We extend the work of Fattoum-Guedri, Guedri, and Delmar (2018) by suggesting that the number of family blockholders moderates the relationship between the distribution of voting power between family and nonfamily blockholders and firm performance. Building on power and negotiation theories, we argue that the participation of multiple generations of family members in the firm's ownership leads to greater diversity of perspectives that generates potential conflict over the distribution of resources. We highlight four power mechanisms-potential power, perceived power, power games, and realized power-to explain why family blockholders' conflicting and/or misaligned preferences, objectives, and visions for the family firm might influence the nature of the negotiation between the family and the nonfamily blockholder and impact family firm performance. We offer directions for future research.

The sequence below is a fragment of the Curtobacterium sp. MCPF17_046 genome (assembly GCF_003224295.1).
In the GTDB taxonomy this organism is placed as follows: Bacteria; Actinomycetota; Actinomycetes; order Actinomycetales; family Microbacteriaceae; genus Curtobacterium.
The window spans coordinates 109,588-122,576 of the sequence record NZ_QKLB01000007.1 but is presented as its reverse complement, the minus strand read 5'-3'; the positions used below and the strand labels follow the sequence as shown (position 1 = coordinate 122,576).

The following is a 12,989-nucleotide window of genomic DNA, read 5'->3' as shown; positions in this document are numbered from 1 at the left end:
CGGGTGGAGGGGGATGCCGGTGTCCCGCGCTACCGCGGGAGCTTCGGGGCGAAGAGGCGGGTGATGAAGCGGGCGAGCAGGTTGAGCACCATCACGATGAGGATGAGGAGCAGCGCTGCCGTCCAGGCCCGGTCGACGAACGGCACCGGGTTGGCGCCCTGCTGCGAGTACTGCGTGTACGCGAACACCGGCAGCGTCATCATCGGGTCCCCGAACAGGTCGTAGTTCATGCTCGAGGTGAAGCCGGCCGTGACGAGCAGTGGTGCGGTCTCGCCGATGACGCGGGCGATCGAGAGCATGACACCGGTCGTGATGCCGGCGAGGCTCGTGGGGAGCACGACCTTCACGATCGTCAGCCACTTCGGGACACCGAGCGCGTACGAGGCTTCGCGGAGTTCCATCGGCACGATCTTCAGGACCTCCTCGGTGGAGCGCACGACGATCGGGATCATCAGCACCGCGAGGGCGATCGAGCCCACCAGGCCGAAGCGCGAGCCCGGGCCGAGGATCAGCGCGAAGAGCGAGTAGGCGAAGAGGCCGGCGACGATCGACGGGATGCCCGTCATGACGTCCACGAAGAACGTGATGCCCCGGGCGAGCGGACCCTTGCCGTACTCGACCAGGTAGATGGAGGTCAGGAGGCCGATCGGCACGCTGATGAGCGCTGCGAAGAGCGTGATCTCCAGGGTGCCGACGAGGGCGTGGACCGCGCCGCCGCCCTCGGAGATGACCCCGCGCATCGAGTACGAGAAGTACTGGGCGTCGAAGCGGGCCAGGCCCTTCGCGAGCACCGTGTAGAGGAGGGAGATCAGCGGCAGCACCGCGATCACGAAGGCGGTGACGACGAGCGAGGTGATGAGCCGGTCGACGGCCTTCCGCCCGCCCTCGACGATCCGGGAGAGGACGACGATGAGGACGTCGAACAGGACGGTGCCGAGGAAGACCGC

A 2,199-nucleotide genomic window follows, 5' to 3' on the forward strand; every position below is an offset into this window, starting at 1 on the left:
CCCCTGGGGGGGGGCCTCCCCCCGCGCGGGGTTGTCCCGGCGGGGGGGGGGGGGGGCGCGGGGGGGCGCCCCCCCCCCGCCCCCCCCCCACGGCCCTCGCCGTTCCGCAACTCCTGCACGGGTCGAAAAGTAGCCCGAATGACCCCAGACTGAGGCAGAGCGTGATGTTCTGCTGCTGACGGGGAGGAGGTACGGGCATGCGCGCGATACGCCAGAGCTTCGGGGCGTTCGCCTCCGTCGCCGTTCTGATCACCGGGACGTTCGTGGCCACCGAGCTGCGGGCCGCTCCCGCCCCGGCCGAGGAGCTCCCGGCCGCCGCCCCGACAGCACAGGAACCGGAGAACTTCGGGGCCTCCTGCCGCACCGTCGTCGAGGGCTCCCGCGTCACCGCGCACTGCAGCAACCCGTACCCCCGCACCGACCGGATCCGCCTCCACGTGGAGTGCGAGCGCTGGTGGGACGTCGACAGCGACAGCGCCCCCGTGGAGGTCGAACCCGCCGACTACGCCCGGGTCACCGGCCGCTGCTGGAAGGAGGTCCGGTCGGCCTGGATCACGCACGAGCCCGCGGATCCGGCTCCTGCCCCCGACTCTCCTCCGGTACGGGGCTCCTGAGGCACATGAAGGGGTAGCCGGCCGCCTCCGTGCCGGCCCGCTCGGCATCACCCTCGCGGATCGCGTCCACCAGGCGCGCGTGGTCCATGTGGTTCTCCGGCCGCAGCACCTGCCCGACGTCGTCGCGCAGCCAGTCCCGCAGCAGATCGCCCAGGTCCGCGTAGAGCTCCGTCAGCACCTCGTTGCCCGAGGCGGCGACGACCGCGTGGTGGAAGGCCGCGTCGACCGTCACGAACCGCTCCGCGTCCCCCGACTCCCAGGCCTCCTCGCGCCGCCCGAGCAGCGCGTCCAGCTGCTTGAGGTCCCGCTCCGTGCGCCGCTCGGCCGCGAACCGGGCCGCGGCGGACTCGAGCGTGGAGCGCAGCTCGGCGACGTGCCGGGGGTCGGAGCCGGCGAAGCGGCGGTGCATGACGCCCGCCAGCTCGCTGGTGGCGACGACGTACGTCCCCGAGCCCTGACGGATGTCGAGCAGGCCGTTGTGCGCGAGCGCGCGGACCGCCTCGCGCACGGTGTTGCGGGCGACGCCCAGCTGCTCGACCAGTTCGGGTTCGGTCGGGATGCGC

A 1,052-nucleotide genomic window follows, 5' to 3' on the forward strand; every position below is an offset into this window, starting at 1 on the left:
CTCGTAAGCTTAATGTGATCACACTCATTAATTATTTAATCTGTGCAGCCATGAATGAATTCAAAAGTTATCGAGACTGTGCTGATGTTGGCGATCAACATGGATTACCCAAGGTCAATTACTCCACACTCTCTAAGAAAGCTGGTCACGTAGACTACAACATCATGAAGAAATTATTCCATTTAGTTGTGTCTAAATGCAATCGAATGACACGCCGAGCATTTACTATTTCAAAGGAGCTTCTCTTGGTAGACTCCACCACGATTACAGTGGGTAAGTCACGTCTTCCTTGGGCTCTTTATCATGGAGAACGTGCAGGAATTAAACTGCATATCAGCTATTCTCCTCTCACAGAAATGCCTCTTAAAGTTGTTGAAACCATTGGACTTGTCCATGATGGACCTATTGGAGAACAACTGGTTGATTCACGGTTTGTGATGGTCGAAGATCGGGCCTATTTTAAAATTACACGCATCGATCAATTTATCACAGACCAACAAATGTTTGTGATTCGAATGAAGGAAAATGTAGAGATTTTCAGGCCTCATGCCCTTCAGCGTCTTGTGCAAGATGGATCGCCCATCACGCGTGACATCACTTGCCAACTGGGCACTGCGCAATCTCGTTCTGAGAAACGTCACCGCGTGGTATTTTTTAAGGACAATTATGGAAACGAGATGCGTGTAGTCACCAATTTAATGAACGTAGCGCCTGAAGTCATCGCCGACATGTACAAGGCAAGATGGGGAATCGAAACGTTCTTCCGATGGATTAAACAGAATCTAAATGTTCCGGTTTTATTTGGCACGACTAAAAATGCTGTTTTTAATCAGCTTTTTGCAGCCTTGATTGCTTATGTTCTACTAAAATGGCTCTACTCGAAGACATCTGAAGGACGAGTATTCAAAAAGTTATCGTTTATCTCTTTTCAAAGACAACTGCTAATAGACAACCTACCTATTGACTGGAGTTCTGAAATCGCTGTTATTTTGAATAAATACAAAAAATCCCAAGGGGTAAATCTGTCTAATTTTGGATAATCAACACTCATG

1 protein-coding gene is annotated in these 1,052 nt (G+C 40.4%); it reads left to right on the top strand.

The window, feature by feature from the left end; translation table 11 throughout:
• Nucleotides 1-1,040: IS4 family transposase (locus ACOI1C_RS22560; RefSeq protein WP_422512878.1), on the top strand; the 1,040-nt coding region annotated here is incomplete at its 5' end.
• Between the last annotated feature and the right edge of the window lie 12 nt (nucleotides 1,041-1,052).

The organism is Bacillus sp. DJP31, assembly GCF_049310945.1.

- family business
- power mechanisms